How Do NYPD Officers Respond to Terror Threats?
Using data from the New York City Police Department's Stop-and-Frisk program, we evaluate the impact of a specific terrorist attack threat from Al Qaeda on policing behavior in New York City. We find that after the Department of Homeland Security raised the alert level in response to this threat, people categorized as "Other" by the NYPD, including Arabs, were significantly more likely to be frisked and have force used against them yet no more likely to be arrested. These individuals were in turn less likely to be frisked or have force used against them immediately after the alert level returned to its baseline level. Further, evidence suggests that these impacts were larger in magnitude in police precincts that have a higher concentration of mosques. Our results are consistent with profiling by police officers leading to low-productivity stops, but we cannot rule out that it constitutes efficient policing given important differences between deterrence of terrorism versus other crimes.
We are grateful to the editor, one anonymous reviewer, seminar participants at the 2016 CLEF/CEA meetings, John Bound, Charles Brown, Michael Mueller-Smith and Jeffrey Smith for helpful comments and suggestions on this project. NYC Stop-and-Frisk data is publicly available at https://nycopendata.socrata.com as well as at the ICPSR website at the University of Michigan. Lehrer thanks SSHRC for research support. We are responsible for all errors. The views expressed herein are those of the authors and do not necessarily reflect the views of the National Bureau of Economic Research.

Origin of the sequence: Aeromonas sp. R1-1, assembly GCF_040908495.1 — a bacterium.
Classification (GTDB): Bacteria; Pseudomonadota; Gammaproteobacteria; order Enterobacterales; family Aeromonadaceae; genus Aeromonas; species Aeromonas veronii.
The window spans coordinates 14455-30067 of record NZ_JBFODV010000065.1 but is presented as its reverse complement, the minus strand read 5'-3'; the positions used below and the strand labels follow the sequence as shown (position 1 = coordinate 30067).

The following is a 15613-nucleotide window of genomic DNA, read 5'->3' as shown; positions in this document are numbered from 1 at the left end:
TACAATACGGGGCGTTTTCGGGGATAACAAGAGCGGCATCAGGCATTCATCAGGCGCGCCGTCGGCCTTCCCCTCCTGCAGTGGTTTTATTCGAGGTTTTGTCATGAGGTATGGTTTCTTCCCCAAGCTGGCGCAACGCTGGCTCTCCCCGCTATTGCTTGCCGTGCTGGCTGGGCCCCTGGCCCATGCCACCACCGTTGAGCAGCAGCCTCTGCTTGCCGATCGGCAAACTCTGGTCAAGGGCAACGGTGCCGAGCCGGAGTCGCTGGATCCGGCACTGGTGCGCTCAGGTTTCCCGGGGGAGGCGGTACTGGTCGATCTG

Steven F. Lehrer & Louis‐Pierre Lepage, 2020. "How Do NYPD Officers Respond to Terror Threats?," Economica, vol 87(347), pages 638-661. citation courtesy of